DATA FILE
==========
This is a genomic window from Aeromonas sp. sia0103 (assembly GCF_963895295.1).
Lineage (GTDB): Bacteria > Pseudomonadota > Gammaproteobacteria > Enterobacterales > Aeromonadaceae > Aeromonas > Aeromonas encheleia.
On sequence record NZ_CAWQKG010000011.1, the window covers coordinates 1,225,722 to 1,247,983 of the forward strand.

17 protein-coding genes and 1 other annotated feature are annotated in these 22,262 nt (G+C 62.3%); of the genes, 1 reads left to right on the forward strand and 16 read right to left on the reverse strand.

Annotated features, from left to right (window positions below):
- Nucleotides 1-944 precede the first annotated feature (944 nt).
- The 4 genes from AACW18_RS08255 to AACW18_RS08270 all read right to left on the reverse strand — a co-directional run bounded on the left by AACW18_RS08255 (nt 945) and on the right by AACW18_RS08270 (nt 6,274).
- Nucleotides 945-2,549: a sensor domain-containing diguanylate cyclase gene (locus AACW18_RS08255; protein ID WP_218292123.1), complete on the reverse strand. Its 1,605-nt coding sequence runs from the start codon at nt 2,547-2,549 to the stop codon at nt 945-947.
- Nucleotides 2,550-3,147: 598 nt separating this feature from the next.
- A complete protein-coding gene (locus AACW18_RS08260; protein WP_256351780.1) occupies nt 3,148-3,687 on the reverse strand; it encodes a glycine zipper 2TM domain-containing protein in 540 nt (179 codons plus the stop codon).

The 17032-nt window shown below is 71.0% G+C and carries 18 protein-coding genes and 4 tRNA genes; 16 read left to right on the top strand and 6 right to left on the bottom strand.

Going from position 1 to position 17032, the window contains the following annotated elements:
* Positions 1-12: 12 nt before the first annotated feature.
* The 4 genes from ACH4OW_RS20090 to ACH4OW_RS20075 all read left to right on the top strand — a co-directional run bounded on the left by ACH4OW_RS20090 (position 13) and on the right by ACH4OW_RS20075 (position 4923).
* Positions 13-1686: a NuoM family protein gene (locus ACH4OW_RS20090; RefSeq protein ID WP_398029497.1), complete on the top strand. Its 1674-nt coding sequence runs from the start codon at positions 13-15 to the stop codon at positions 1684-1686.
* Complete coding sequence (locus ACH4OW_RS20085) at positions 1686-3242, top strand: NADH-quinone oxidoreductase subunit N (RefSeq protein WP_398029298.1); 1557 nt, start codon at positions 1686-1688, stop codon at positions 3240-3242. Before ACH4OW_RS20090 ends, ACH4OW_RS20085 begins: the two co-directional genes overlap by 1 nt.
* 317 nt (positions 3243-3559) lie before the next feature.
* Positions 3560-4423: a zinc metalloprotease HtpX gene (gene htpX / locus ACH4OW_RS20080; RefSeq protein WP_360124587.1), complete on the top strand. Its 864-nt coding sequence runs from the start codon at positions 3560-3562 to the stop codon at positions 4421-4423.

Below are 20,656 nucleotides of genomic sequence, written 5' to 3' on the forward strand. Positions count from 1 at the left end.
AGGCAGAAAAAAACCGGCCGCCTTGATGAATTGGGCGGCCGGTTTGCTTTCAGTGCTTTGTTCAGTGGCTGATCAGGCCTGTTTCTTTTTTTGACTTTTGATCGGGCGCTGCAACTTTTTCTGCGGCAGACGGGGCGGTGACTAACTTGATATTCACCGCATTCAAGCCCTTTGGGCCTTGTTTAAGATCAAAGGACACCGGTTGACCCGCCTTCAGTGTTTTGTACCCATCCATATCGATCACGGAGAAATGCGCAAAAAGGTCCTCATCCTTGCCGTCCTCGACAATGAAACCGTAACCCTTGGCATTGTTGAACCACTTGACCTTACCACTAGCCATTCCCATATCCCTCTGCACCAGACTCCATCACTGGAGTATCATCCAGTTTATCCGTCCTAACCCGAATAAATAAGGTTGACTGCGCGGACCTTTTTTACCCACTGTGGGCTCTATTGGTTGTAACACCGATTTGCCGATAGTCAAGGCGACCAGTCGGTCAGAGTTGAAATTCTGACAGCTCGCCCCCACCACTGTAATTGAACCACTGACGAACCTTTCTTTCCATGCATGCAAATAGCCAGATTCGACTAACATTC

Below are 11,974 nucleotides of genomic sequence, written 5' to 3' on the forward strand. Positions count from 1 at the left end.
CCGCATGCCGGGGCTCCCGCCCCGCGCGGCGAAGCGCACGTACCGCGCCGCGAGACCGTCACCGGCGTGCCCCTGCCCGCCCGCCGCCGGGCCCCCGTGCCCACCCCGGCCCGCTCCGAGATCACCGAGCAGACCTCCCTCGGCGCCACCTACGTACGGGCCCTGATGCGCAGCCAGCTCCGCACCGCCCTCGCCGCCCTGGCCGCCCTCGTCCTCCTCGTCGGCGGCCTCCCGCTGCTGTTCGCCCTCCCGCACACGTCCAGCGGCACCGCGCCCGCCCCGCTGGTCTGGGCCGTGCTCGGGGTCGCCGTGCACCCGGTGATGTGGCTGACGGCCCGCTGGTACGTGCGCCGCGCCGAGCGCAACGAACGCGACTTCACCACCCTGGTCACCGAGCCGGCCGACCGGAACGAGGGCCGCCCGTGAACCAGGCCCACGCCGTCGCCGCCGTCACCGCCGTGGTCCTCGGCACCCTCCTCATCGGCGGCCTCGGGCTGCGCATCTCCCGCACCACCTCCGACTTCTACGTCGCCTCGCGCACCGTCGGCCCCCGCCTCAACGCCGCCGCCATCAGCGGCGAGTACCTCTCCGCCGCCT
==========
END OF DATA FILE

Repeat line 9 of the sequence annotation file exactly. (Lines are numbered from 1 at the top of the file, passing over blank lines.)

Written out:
- Nucleotides 2,550-3,147: 598 nt separating this feature from the next.